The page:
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  6. Building Smart Healthy Inclusive Environments for All Ages with Citizens.Willeke van Staalduinen, Carina Dantas, Joost van Hoof & Andrzej Klimczuk - 2021 - In Ivan Miguel Pires, Susanna Spinsante, Eftim Zdravevski & Petre Lameski (eds.), Smart Objects and Technologies for Social Good. Cham: Springer Verlag. pp. 255–263.
    The paper provides an introduction to the public discourse around the notion of smart healthy inclusive environments. First, the basic ideas are explained and related to citizen participation in the context of implementation of a “society for all ages” concept disseminated by the United Nations. Next, the text discusses selected initiatives of the European Commission in the field of intergenerational programming and policies as well as features of the COST Action NET4Age-Friendly: Smart Healthy Age-Friendly Environments. The following sections are focused (...)
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  7. Building Inclusive Environments for All Ages with Citizens.Willeke van Staalduinen, Carina Dantas, Joost Van Hoof & Andrzej Klimczuk - 2021 - In Francisco Melero & Mike Burnard (eds.), Sheldon 3rd Online Conference Meeting: Solutions for ageing well at home, in the community and at work - Proceedings Book. Technical Research Centre of Furniture and Wood of the Region of Murcia. pp. 143–153.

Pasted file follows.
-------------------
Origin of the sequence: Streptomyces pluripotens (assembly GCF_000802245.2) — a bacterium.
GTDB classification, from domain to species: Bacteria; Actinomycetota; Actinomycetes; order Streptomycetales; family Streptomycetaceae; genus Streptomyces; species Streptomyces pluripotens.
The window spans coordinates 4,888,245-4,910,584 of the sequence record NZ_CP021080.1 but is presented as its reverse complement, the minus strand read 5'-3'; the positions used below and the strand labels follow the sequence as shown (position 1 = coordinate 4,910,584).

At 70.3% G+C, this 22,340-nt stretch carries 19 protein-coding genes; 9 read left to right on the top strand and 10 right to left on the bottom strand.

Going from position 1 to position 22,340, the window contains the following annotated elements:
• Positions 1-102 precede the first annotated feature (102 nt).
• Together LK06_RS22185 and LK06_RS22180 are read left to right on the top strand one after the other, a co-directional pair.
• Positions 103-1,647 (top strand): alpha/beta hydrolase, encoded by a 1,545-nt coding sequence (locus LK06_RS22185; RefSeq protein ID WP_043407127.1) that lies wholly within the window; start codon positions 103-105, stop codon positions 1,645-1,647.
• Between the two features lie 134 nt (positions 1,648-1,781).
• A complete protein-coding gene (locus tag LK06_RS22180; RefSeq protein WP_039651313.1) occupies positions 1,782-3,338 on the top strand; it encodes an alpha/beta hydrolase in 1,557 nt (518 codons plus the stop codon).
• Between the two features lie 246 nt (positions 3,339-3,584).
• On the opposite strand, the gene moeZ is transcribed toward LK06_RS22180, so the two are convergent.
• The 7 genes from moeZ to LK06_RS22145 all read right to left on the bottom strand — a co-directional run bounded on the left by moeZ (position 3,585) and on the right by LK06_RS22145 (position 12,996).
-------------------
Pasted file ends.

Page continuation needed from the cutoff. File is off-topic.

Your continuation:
The paper provides an introduction to the public discourse around the notion of smart healthy inclusive environments. First, the basic ideas are explained and related to citizen participation in the context of implementation of a "society for all ages" concept disseminated by the United Nations. Next, the text discusses selected initiatives of the European Commission in the field of intergenerational programming and policies as well as features of the COST Action NET4Age-Friendly: Smart Healthy Age-Friendly Environments (SHAFE). The following sections are (...)
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  8. Report on Shafe Policies, Strategies and Funding.Willeke van Staalduinen, Carina Dantas, Maddalena Illario, Cosmina Paul, Agnieszka Cieśla, Alexander Seifert, Alexandre Chikalanow, Amine Haj Taieb, Ana Perandres, Andjela Jaksić Stojanović, Andrea Ferenczi, Andrej Grgurić, Andrzej Klimczuk, Anne Moen, Areti Efthymiou, Arianna Poli, Aurelija Blazeviciene, Avni Rexhepi, Begonya Garcia-Zapirain, Berrin Benli, Bettina Huesbp, Damon Berry, Daniel Pavlovski, Deborah Lambotte, Diana Guardado, Dumitru Todoroi, Ekateryna Shcherbakova, Evgeny Voropaev, Fabio Naselli, Flaviana Rotaru, Francisco Melero, Gian Matteo Apuzzo, Gorana Mijatović, Hannah Marston, Helen Kelly, Hrvoje Belani, Igor Ljubi, Ildikó Modlane Gorgenyi, Jasmina Baraković Husić, Jennifer Lumetzberger, Joao Apóstolo, John Deepu, John Dinsmore, Joost van Hoof, Kadi Lubi, Katja Valkama, Kazumasa Yamada, Kirstin Martin, Kristin Fulgerud, Lebar S. & Lhotska Lea - 2021 - Coimbra: SHINE2Europe.